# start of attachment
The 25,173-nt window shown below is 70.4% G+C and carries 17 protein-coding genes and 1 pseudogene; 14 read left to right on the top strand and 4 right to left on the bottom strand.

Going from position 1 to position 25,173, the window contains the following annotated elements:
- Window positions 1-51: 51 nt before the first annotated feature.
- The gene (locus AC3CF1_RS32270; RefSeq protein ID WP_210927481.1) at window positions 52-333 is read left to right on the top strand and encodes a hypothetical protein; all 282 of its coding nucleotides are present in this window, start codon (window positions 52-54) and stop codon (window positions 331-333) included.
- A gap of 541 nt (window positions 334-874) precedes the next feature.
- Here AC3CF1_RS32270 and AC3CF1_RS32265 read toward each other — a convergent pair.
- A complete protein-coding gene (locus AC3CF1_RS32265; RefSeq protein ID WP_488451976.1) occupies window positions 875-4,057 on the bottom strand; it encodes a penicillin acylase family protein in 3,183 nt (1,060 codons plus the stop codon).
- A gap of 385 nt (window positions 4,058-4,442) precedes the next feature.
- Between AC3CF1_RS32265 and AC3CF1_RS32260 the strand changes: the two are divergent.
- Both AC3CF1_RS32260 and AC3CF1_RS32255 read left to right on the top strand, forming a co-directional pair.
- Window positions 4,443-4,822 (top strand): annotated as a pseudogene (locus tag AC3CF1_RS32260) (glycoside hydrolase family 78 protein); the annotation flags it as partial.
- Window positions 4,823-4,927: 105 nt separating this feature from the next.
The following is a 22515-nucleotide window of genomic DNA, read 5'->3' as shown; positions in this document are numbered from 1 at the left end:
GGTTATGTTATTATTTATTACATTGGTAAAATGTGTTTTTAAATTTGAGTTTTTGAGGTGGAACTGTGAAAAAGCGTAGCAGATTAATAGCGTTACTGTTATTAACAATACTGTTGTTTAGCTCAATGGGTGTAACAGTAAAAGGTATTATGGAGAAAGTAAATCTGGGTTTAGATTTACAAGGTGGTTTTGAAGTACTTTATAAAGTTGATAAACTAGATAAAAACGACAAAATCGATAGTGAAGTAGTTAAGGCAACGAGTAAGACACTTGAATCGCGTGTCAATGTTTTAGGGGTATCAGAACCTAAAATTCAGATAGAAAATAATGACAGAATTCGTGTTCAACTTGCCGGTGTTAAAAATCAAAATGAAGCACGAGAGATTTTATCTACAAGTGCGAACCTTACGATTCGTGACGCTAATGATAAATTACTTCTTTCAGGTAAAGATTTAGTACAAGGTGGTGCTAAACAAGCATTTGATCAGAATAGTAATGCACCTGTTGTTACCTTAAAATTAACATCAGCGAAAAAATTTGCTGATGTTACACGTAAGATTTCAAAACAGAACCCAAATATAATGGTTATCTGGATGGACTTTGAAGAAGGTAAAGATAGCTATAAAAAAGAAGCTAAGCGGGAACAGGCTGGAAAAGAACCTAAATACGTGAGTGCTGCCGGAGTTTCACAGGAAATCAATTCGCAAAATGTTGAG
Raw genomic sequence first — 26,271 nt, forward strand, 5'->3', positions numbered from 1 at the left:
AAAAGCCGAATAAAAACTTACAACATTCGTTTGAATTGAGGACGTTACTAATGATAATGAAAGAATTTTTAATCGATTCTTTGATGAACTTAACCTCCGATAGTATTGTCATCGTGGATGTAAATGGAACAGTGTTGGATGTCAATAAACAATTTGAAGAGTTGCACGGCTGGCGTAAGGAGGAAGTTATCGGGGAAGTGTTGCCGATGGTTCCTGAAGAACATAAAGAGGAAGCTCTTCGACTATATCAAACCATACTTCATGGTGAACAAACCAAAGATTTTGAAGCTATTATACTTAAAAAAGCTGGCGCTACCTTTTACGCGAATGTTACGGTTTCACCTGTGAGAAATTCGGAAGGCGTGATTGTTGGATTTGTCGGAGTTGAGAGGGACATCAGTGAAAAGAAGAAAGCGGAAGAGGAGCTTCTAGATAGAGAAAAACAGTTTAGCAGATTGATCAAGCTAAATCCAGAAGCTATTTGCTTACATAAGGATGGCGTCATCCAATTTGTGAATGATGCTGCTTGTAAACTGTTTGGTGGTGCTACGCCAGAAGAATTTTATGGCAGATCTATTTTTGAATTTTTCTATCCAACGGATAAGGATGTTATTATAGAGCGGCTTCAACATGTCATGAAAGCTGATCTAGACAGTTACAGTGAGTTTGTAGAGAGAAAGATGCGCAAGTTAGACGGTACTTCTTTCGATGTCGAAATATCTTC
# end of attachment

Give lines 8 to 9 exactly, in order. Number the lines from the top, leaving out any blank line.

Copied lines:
- A gap of 385 nt (window positions 4,058-4,442) precedes the next feature.
- Between AC3CF1_RS32265 and AC3CF1_RS32260 the strand changes: the two are divergent.